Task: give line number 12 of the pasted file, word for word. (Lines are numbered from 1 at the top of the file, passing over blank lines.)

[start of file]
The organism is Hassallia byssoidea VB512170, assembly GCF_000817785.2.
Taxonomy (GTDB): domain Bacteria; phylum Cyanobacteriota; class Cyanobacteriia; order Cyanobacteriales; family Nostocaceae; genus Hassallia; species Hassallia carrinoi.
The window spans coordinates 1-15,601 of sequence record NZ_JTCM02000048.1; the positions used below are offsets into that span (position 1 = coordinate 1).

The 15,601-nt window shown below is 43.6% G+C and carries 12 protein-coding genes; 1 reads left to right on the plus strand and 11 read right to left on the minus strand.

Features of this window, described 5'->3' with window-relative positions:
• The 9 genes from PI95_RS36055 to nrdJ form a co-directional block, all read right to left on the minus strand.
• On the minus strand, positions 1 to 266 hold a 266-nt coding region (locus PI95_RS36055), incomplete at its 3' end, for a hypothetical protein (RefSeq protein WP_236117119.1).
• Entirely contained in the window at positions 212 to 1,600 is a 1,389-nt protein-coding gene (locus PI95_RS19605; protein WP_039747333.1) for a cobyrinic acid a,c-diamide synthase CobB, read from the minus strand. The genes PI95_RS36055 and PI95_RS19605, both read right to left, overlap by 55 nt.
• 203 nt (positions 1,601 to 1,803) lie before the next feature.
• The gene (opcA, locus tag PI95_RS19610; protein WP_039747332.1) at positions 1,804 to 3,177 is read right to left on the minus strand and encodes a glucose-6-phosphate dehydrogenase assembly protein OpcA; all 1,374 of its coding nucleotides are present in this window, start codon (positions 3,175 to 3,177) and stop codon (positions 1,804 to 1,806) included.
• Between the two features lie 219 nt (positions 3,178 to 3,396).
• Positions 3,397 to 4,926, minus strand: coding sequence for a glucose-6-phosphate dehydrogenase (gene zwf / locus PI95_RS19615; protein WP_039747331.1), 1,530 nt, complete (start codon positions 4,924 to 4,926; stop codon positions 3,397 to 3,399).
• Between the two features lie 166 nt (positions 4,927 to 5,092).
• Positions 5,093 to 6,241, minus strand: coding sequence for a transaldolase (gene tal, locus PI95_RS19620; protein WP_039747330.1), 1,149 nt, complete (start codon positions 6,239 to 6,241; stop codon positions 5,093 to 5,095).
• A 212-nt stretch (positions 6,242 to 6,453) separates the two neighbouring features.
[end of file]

• Positions 3,397 to 4,926, minus strand: coding sequence for a glucose-6-phosphate dehydrogenase (gene zwf / locus PI95_RS19615; protein WP_039747331.1), 1,530 nt, complete (start codon positions 4,924 to 4,926; stop codon positions 3,397 to 3,399).